Did you hear of the recent race in Venice where the leading pack of athletes, among them favourites from Kenya, who raced like crazy only to realise that they were running in the wrong direction? That’s my visualization of this whole saga that is the fable Kenyan democracy. Only that we have upped our game and instead of running, we as a country are racing in Formula 1 cars, without head gear and no technical checkup stops.
A few days ago, I had a discussion with some colleagues about the events before and after the 26th October, 2017. A you would expect of a political debate, heat could be felt all around us. My worry though was the continued and normalised use of the phrase, ‘these people’, when referring to a particular portion of the political divide by some of my colleagues. Not that it was a new phrase, but in recent times it has enveloped our mouths like lip-gloss. When you are angry, it is very hard to hide what you truly think of someone. You become honest. And that is the kind of honesty that has pervaded our street corners in the past few months; conversations are no longer happening in hushed whispers in the neighbourhood, and typed in bold on alternative media spaces such as blogs, Facebook, WhatsApp and Twitter.
The first time a senior politician negatively profiled a journalist, saying ‘your name betrays you’, the kind of reaction from Kenyans in all spheres would have made you believe that we were saints above such kind of archaic ethnic categorization. The mainstream media cried out loud, albeit for one of their own. Politicians in their usual dishonest parlance condemned former Vice President Kalonzo Musyoka for those utterances. What they did not say then, which they are trying hard to say now but using sugarcoated language, is that the former Vice President was speaking what has been frothing in the minds of Kenyans for a very long time. Social media has now made it easier for people to say what they honestly feel about each other, in situations where they would otherwise pretend to be tolerant. The lid on ethnically polarizing conversations can no longer be held in place as the pots of hateful gruel we have stirred for so long boils vigorously.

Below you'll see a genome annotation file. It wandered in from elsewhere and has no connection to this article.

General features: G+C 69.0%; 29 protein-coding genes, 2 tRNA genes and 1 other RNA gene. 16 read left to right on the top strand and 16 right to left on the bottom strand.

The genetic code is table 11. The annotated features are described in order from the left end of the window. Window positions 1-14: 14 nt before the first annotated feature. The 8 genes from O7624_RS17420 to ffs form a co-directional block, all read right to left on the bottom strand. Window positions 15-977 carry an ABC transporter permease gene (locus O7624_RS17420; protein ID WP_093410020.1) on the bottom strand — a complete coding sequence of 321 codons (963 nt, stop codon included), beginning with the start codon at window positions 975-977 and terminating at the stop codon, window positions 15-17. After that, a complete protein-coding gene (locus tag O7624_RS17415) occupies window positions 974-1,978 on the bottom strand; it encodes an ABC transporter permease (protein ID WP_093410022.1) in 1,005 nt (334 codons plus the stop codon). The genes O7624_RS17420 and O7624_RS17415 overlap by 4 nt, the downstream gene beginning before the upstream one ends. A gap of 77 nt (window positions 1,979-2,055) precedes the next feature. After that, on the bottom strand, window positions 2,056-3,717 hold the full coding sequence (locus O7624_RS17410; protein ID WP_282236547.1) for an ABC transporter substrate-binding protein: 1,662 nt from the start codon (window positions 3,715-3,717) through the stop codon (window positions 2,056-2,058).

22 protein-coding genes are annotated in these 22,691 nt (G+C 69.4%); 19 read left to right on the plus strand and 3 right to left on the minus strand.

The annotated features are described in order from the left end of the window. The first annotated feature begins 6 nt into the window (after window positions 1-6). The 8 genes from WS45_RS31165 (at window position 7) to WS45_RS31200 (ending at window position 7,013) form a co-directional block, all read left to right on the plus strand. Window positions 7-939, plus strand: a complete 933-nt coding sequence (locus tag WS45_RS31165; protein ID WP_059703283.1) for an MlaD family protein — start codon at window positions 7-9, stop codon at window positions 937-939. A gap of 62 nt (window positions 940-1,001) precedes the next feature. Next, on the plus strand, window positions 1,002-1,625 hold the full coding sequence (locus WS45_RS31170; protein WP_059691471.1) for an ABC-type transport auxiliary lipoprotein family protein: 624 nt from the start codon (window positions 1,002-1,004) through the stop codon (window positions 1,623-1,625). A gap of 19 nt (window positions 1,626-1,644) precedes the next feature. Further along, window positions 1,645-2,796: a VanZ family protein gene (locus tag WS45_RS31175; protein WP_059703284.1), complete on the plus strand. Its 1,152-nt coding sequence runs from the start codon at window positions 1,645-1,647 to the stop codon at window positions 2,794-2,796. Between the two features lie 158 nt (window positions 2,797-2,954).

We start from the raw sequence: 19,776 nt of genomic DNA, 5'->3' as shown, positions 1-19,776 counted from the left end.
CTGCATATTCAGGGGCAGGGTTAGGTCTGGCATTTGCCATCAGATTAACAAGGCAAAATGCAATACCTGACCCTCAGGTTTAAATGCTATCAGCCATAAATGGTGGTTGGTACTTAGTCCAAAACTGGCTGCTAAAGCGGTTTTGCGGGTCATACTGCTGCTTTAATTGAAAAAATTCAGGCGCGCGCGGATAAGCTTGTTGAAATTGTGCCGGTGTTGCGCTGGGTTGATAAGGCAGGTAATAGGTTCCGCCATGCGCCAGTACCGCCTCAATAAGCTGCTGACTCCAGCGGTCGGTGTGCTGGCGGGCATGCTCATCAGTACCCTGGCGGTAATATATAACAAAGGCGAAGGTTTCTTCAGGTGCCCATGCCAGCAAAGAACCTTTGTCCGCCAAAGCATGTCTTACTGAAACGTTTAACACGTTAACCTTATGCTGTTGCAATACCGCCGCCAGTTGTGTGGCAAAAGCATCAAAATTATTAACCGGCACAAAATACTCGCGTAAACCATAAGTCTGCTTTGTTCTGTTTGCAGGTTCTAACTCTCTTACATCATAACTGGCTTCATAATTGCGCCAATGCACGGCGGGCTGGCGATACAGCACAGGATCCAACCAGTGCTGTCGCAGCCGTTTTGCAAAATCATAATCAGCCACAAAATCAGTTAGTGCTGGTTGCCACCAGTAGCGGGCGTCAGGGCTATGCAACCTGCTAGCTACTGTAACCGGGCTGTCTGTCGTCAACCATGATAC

Take a look at the conversations happening on social media, whether in public or private groups, or on the walls and handles of ‘thought leaders’. The conversations have no age or gender limitation. Neither are they fettered by professions nor someone’s standing in the society. They have sucked in the Kenyan, from the highest office in the land to the beggar on the street. Yes, the beggar. I have been a victim of hate comments from someone who trades with a bowl to solicits coins on the street from hardworking Kenyans.
I watched in dismay several video clips, I will mention two. In one there was a woman who was being assaulted by a group of men carrying crude weapons, and were it not for the sanity of one saviour that woman would have been killed. Another was of a man being beaten senselessly and dragged along the tarmac. Word has it that the man died. Their main mistake was being from the wrong tribe, thus the wrong political divide. These events happened in broad daylight in the presence of police officers.
The guts of such profiling only emanate from the sanctioning at the top of the hierarchy. Both in word and deed. Top leaders have called each other names. Some have been in custody because of such profiling, but unfortunately it has descended into our gens d’armes, some of whom clearly are driven by indecent conscience. That the President went ahead and praised the police force for ‘upholding the highest degree of professionalism’ during the past events was unfortunate. It doesn’t need a forensics expert to analyse the very many videos which prove otherwise, and have been shared in alternative media platforms among millions of Kenyans.
The mainstream media, for whatever reason, deem it unwise to tell the whole story even though their presence is conspicuous during the tragic events. And it is evident the police no longer care whether such brutal and inhumane actions carried out against anyone, including women and children, are captured on camera. It is a worrying trend. Journalists have been allowed to capture the most uncouth behaviour, including the police stoning cars when they run out of teargas, whipping women out of their places of refuge, and shooting live bullets into crowds leading to deaths of many. Why are they no longer worried of the cameras?
Therefore, the notion of uniting a country at this stage is farfetched, when all these sectors are no longer held together by a broken thread but are in tatters. When police deny apparent deaths; when condolence messages from the ‘symbol of unity’ are directed to only a particular side of the political divide. We have sparked the fireball and released it downhill; when it hits the base, no one will be able to contain the explosion.